- How welcoming is the industry to people from outside the sector?
- Should companies have a clearer purpose in order drive change?
- Does unconscious bias hinder creativity in the industry?
- Why don’t all rising stars reach their full potential?
These were just some of the questions explored during the Major Projects Association Annual Conference 2018. In a session led by Isabelle Linden, Principal Consultant for PA Consulting and Bill McElroy, Head of Industry Strategy for Turner and Townsend, they brought their own experiences and thoughts and opened the conversation to the audience for a wider debate.
How purpose can drive change
Company values are becoming a hot topic across all sectors as organisations realise that their values need to be more than words on a wall or website. If companies really want to attract new talent and the creativity that goes with it then they need to focus on their purpose.
But how can a clear purpose actually drive change and how dramatic will the results be? Isabelle used the example of Blue Planet 2 and how it has driven an awareness of single-use plastic consumption. The Blue Planet effect has been powerful in driving change across the country and there’s no reason why companies focused on their own purpose can’t see similar effects in their organisation. As Bill pointed out; a clear sense of purpose is also key to attracting new, creative talent too.
As the world is changing it’s clear that the projects sector is too. Part of that change is about embracing people from a diverse range of backgrounds and experiences. As Isabelle said; the sector has a reputation for being “male, pale and stale!” and needs to be challenged on how welcoming it is of people who don’t fit the usual type. Companies who create more opportunities and pathways for women, parents and people from a non-projects background will find that their teams will be more open to challenge their way of thinking and be more creative as a result.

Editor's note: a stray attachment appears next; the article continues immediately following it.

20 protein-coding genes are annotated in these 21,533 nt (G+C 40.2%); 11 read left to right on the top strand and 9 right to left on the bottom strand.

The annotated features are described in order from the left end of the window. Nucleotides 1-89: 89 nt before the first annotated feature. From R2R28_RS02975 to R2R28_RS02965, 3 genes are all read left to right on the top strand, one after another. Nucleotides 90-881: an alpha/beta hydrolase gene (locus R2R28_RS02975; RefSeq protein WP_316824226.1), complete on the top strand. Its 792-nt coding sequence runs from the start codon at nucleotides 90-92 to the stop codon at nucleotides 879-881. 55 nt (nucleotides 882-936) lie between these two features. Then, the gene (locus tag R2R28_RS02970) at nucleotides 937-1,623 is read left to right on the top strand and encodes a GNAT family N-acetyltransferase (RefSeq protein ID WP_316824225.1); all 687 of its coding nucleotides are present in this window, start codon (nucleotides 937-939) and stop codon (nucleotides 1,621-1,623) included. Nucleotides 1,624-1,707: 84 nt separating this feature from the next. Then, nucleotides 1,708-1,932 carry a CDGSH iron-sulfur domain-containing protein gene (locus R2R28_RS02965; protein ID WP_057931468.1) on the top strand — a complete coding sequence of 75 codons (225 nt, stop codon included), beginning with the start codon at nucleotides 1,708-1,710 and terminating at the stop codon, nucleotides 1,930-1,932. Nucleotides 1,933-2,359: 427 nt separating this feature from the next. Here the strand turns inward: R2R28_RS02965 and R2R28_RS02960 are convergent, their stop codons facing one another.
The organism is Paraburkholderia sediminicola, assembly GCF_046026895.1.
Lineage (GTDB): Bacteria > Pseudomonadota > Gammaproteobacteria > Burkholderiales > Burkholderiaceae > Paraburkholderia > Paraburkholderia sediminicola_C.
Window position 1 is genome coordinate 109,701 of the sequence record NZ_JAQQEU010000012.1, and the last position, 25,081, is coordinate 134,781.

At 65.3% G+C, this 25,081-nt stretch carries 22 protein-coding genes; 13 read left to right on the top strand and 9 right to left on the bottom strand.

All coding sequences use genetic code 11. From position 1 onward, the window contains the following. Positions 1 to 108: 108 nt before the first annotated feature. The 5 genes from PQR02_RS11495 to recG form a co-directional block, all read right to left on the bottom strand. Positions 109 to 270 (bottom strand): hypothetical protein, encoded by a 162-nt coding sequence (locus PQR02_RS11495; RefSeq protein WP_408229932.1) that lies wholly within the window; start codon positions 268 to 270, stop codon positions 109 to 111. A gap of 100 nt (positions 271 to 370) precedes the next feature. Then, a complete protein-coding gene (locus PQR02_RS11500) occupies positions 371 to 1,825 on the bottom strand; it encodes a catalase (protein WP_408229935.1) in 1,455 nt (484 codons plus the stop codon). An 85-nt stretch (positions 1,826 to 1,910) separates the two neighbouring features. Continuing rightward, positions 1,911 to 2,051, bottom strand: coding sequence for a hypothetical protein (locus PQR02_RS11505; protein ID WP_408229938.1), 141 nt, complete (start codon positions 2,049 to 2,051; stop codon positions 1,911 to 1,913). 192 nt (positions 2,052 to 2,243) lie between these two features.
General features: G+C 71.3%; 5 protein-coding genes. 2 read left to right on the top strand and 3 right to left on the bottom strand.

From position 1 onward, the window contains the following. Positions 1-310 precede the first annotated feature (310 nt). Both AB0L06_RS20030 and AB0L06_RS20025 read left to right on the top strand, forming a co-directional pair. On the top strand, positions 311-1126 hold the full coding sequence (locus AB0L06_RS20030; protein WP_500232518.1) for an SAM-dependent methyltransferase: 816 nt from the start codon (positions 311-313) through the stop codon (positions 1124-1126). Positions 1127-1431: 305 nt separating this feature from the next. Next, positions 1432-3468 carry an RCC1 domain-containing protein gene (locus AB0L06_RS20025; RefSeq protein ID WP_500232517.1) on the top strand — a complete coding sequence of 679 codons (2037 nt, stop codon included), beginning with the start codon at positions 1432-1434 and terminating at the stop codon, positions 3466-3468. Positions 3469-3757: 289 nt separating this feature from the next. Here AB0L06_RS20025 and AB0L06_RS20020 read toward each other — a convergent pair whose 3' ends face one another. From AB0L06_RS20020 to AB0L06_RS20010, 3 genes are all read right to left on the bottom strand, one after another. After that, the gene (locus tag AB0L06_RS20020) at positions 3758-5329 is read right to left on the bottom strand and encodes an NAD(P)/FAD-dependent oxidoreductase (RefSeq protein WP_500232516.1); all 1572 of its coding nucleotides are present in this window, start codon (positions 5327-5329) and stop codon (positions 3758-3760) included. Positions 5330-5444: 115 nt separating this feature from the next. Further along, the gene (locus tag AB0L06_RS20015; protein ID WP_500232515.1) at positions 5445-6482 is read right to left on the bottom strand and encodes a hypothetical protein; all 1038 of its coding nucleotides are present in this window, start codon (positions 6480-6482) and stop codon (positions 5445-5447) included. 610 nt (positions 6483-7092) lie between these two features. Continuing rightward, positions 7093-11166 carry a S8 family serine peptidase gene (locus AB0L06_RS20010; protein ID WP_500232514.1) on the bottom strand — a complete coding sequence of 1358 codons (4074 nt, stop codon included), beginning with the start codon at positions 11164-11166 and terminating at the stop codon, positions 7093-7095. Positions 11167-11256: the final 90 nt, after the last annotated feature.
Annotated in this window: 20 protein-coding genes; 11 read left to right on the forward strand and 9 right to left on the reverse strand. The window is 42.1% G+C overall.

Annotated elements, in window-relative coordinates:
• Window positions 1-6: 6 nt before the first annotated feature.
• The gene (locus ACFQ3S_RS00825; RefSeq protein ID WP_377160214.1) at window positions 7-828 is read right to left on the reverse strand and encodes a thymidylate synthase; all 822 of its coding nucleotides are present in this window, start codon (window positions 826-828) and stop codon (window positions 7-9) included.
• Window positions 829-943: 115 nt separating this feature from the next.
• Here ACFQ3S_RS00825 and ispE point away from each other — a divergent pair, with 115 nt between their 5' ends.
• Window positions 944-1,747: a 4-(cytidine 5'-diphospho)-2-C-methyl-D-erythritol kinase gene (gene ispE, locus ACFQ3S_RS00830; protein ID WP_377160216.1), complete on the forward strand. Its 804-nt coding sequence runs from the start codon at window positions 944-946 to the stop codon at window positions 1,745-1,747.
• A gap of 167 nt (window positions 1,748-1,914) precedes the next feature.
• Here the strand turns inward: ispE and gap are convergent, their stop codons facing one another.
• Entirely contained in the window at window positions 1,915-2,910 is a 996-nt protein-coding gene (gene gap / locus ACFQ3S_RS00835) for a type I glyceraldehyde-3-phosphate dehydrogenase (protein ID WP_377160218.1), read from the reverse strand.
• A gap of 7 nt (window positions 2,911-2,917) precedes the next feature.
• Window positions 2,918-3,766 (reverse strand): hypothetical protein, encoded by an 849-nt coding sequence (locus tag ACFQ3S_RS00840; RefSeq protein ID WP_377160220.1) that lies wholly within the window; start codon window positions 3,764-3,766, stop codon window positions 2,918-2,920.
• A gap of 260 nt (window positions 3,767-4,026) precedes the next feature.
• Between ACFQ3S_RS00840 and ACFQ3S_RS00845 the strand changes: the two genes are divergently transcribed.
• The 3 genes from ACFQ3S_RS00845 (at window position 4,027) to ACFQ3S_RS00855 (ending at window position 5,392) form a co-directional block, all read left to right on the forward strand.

Focus on work life balance
In any company, health and safety training is a priority and treated as a critical factor before any work can begin. Bill shared that research has found stress and commuting actually caused more damage to companies than health and safety issues. So why is such importance placed on health and safety and not on mental well-being, burnout and staff travel arrangements?
For companies looking to promote pathways to success they must place an emphasis on work life balance and addressing staff commutes is a great way to start. Journey times and out-of-hours travel are easy to monitor and measure, and simple policies around commutes can make a difference to the well-being of staff.
Stress can be harder to measure, although using a tool like The Judgement Index can certainly help identify staff members who may not be coping with stress or pressure, and Bill shared that it’s important for companies to have a more transparent culture for people. Being able to say “I’m not coping” should be acceptable from someone in any position along with steps to address stress. This should be as ingrained in a company as their health and safety processes.
Resilience is the key to progression
During the conference a vote was being taken on the top 3 barriers to potential in the sector.
The results were:
- Misalignment of individual purpose
- Inflexible career pathway
- Lack of work life balance
However, there was one key barrier that didn’t factor into the voters top 3 but has been found to be the most important following a piece of research from Judgement Index. That factor is resilience.
The Judgement Index has undertaken this research with the Major Projects Association to better understand the key values-based behaviours of what it takes to be a competent project delivery professional. The research has looked at people in different stages of their career to see what potential barriers to success and progression were found during the career pathway and how the Association and the companies themselves could better support people working in major projects.
Despite resilience not being considered a top barrier by the audience at the conference, the research shows that resilience is the key to progressing and reaching full potential in the projects sector.
It makes a lot of sense. Major projects can be lengthy and complex and therefore those individuals who can put coping mechanisms in place to be the corporate marathon runner, rather than the corporate 100 metre sprinter, will most likely perform better.
Resilience is also something that can be taught and developed over time. Companies who embrace this type of training for their teams will find they have better coping skills to manage stress and pressure, are able to problem-solve at a faster pace and will be more intuitive and creative in their work.
The full results of the research have now been published by the Major Projects Association and the report is available to members here. If you wish to learn more about the research or how the Judgement Index assessment can be used by your projects team then please get in touch.
There’s one thing to note… if your projects team is looking to progress and achieve; then resilience has to be the focus.